- Make the sponge by stirring together the water and sugar in a medium-sized bowl. Add the yeast and stir again to dissolve. Set aside to proof for 5 minutes. There should be bubbles and foam on top after 5 minutes. If there is no bubbles, the yeast is dead and you need to start over with fresh live yeast.
- Once the yeast has proofed, add 1 1/2 cups of the flour (210 g) and stir to form a thick paste. Cover with plastic wrap and place in the refrigerator overnight. The next day the sponge should have grown and will look "stringy" in texture.
- After the sponge has chilled overnight, scoop it out and place it in the bowl of a stand mixer fitted with a dough hook and add the remaining 1 1/4 cups (175 g) of flour and the salt to the bowl. Stir the dough with the hook on low, stopping occasionally to scrape the sides with a spatula to incorporate the dry flour.Once the flour has been absorbed increase the speed to medium low and knead the dough for 3 to 4 minutes. The final dough should be smooth and slightly tacky but not sticky. If it is sticky, add 1 to 2 tablespoons of flour in the kneading process.
- If you don't have a mixer or want to knead the dough by hand, just add the flour and salt directly to the bowl with the sponge and mix with a wooden spoon until the flour is mostly absorbed. Then scrape the dough onto a flour dusted surface and knead the dough by hand for about 4 to 5 minutes, or until the dough is smooth and slightly tacky. If the dough is too sticky, add 1 to 2 tablespoons of flour during the kneading process but try not to add too much as that will dry out the bread.
- Once the dough is kneaded and smooth, grease a 9-inch cast iron skillet with 1 tablespoon of the sunflower oil. Divide the dough into 8 even pieces (about 75 grams each if you have a scale) and form round balls with each of them.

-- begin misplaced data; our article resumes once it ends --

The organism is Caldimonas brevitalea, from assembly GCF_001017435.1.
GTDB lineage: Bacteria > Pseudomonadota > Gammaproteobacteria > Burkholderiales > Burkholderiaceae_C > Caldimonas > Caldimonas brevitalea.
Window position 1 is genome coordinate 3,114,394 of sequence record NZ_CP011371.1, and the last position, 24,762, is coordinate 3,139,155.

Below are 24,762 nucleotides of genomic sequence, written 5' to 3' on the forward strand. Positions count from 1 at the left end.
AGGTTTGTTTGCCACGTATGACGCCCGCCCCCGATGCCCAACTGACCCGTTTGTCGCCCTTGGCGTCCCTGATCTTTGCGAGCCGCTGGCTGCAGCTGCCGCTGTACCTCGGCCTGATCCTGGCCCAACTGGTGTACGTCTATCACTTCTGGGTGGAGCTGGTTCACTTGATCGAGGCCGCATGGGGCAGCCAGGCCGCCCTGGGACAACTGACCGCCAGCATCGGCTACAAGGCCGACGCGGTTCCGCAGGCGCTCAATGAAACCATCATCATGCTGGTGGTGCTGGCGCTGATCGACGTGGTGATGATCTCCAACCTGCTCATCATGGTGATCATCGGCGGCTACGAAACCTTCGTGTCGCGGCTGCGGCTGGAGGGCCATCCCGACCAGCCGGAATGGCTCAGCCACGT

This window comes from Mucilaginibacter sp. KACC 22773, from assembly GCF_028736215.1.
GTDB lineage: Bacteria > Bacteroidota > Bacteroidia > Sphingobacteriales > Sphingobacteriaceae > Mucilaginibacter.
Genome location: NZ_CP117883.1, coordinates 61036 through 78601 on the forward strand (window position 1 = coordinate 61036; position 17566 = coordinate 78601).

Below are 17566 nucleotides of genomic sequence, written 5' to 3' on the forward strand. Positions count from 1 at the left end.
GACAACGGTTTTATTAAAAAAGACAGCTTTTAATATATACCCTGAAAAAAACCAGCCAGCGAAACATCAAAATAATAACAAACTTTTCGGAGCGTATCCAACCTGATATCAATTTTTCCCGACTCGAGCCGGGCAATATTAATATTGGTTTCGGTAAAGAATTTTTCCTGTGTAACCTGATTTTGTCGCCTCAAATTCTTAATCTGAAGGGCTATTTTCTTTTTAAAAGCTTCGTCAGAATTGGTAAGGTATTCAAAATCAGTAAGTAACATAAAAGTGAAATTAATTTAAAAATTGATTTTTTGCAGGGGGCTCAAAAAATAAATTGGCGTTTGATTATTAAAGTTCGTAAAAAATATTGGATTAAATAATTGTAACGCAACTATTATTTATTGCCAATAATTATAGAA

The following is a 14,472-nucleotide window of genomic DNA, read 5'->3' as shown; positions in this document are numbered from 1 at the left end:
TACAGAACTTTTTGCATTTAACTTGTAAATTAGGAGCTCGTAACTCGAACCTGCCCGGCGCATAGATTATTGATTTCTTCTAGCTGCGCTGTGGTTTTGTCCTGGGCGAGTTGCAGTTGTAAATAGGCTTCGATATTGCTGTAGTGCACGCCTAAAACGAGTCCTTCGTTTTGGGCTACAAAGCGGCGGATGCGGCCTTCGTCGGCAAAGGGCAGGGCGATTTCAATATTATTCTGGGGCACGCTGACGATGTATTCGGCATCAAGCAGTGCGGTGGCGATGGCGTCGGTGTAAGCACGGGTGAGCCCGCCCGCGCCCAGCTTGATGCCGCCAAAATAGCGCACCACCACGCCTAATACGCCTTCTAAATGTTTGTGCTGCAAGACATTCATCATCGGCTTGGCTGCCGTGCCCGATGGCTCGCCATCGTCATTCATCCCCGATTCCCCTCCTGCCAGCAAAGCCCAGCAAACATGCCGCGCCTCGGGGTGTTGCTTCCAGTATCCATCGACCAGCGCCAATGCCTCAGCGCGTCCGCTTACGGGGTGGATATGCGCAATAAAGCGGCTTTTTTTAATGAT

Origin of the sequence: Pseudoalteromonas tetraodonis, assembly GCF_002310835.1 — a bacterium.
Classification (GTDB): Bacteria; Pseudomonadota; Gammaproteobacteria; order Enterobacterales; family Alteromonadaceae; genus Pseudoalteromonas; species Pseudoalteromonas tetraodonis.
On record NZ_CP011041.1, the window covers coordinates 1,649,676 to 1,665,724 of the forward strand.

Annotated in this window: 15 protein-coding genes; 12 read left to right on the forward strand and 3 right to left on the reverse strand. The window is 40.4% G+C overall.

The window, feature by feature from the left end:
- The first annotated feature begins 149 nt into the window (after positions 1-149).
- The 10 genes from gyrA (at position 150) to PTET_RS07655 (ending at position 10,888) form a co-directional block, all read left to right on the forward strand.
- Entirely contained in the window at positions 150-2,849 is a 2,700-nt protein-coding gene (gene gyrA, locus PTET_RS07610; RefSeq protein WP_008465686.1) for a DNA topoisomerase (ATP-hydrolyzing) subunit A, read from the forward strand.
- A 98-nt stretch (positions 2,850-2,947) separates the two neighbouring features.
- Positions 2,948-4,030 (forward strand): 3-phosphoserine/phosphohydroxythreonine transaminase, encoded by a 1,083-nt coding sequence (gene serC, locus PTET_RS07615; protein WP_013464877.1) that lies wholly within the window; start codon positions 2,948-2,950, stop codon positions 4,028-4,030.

- Place 7 rounds of dough in a circle, around the perimeter of the pan, and one dough in the middle. Brush the top of the dough with the remaining sunflower oil. Brush any residue oil onto a piece of plastic wrap and cover the pan with the plastic, oil side down. The oil will prevent the dough from sticking to the plastic wrap.
- Place the pan in a warm area and let it rise until the balls have doubled in size, and are touch each other, about 45 to 75 minutes depending on how warm or cold the area is where you let the dough rise.About 15 minutes before the dough is ready, preheat the oven to a very hot 450°F. Once the dough is ready, remove the plastic wrap. Beat the egg yolk and the water together and gently brush the egg wash over the top of the balls of dough. Bake in the oven for 14 to 16 minutes or until the dough is golden brown on top. If you have an instant read thermometer, the inside should register 190 to 200°F.
- While the bread is baking make the garlic oil. Cut off the root of the green garlic and discard it. Finely chop the green garlic and the flat-leaf parsley. Place in a bowl and pour the sunflower oil over it, mixing it together. Once the bread is done, take it out of the oven and immediately brush the top of the bread with the garlic oil, making sure you get as much of the solid green garlic and parsley bits as possible onto the bread. Sprinkle with a couple pinches of kosher salt and serve immediately.